Sixth. What, experience is the best teacher?? Again, there are exceptions to the rule mister and these are those who are highly intelligent and imaginative. They do not need 6,000 repetitions (like most do) to be an expert in anything. They do not need 20 years (like most do) of whatever just to prove their competence. All they need is real interest. For the fact is, they learn even before they have experienced something.
Business is just common sense and only the slow-witted and the less talented would say otherwise as all they have is ego while real achievers, they could see beyond what mere mortals could.
Seventh. Do you even understand what ‘transferability’ is? Related experience, if you can see the connection, is no different from exact experience. Say a homemaker (simple as you may think) with his hospitality and multitasking ability could be great for customer support or CRM, all he needs is proper onboarding. For those who want a career change, same goes. A school teacher with his attention to detail and teaching adeptness would be quintessential for training and development or HR. A sports coach (team) with his strategizing and motivating skills as well as recognition of teamwork could be a perfect CEO or at the very least, a Department Head. Yes, just as a thought leader with his vision and desire for betterment would be an excellent Advisor or President.
Of course not all such individuals are a fit as even in any organization (or nation), there’s a good president and a bad president. This is why you don’t just choose any candidate (traditional or unconventional sources) based on your biased entrance exam (or traditional interview) but on how one would think and react to actual circumstances that happened in your organization. Best way here is to do an unbiased interview, otherwise, do select through a practical test (or essay). Just do not be lazy and seek the easy way out. More importantly, never think that sourcing unconventionally is a big risk. Absolutely not but hiring stereotypically is – if you really want to land game-changers!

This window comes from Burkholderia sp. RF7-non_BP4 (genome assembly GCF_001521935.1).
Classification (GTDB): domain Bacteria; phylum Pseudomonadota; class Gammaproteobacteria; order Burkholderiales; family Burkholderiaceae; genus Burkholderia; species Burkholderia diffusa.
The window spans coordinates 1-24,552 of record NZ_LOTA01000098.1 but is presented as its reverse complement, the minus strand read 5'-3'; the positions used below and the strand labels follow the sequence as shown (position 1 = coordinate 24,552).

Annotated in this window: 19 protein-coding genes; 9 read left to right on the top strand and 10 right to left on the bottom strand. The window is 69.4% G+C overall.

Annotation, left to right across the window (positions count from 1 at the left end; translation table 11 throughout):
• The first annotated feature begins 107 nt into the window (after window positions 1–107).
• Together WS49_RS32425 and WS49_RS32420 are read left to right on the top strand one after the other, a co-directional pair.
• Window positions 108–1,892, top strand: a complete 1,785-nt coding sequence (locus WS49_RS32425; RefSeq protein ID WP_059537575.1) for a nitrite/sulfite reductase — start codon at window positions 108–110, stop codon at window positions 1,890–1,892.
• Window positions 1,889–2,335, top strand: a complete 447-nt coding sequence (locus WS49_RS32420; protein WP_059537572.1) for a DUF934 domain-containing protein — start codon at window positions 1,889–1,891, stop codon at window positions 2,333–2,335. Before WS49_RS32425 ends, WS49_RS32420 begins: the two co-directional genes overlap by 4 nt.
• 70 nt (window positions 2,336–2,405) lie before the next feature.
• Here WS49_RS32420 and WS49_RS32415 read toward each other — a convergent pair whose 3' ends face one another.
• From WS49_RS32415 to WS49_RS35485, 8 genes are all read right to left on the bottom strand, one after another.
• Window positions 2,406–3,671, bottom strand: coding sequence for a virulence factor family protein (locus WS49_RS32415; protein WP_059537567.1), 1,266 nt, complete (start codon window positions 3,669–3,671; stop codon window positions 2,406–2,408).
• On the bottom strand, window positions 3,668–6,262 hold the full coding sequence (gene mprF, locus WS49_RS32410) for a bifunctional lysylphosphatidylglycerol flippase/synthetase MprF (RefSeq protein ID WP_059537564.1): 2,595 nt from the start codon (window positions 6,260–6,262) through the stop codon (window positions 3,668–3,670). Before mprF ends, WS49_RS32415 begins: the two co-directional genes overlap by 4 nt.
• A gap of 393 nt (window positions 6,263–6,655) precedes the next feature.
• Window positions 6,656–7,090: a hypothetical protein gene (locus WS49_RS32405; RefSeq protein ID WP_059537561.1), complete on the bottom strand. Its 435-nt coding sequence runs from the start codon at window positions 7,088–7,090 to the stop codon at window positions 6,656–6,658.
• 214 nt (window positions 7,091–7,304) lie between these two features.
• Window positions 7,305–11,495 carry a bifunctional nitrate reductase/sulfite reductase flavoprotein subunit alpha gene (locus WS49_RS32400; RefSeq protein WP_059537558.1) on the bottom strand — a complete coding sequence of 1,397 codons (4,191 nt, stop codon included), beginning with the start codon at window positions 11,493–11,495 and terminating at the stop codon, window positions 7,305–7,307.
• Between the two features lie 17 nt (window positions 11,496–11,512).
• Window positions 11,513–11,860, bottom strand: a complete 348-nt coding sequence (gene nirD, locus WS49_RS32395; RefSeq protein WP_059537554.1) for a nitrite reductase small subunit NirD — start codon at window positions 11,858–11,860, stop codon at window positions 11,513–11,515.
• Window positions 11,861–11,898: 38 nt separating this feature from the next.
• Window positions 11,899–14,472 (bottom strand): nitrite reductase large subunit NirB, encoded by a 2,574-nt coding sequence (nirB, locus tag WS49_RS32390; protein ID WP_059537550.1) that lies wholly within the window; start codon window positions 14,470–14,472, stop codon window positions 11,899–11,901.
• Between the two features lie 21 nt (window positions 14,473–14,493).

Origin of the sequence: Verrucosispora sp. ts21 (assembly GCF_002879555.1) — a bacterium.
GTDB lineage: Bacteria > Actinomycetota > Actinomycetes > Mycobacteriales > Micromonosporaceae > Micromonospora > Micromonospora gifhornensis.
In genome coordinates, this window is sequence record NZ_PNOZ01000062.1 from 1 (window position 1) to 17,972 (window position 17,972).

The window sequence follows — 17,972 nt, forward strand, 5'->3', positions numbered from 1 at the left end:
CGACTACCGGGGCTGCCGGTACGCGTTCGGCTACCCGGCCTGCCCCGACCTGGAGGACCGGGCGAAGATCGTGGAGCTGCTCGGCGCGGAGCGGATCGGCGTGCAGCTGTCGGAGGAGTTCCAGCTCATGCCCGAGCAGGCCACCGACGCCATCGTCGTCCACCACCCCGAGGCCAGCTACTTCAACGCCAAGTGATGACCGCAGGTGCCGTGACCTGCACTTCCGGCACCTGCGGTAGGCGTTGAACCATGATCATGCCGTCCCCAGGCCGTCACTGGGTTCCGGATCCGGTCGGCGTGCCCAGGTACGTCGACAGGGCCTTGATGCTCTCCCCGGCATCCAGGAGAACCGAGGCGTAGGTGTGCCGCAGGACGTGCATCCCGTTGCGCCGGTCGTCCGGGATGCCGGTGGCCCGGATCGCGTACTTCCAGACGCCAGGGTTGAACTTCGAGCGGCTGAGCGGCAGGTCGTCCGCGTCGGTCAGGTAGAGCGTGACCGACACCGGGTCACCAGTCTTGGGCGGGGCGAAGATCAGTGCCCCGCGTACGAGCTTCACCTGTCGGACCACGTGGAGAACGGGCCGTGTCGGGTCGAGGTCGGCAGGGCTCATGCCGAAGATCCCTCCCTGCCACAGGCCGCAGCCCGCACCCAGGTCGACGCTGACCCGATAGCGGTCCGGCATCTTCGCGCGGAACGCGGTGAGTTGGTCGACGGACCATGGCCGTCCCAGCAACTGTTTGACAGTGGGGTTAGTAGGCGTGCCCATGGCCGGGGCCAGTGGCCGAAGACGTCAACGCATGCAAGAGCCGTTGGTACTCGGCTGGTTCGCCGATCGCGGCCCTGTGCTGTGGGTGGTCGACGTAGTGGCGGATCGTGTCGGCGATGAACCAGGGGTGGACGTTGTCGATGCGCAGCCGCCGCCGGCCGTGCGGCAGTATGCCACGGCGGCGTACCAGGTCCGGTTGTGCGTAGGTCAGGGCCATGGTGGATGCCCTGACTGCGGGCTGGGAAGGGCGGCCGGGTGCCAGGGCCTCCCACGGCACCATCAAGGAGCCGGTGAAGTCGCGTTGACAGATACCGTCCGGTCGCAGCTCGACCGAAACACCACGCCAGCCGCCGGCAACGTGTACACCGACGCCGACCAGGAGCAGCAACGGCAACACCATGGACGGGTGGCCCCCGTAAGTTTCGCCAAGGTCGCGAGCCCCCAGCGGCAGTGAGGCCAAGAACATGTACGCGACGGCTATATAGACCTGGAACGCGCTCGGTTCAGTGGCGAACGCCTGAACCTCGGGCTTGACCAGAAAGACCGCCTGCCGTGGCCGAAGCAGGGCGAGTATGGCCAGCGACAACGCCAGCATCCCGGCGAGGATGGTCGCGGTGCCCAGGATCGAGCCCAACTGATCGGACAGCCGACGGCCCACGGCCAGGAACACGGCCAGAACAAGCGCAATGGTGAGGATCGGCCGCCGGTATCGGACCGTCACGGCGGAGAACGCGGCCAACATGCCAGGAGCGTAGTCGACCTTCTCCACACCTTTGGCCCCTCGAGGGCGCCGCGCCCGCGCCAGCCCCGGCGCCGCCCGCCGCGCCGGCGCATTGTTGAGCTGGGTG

Mind you, everything is just common sense unless you’re a slow learner and thus scared to be challenged, only then would you be prideful and adamant. See?? This is why the best actually comes from raw or unusual sources – just as diamonds are sourced from the earth’s mantle and not from jewelry stores.
Eighth. Examine this myth. If you’re employed or come from a Forbes 500 100 company, it means you’re great. What?? Who told you? How ridiculous, such idea must have come from conventional minds! Because the highly intelligent are innately confident and creative, therefore, would definitely not agree to such myth as competence (nor intelligence) is not determined by one’s organization, position or even alma mater. For even in terms of EQ, the most empathetic are those who are having a tough life. The most resilient are those who are having a tough life. The most hardworking are those who are having a tough life. Empathy emanates not from those who live in mansions and sitting in power or fame (nor from those who are influenced by such people and lifestyle) but those who had a tough life yet remain ‘pure’.
In the end, don’t let power drown you – for if not for connections then you are at a Forbes 100 company only because of society’s ignorance and recruitment bias. Experience per se? That’s just a lot of BS really, nothing else. Ego and stereotyping would only expose your deficiencies, so let it go and make way for the exception to the rule.
This is #TheGreatLight.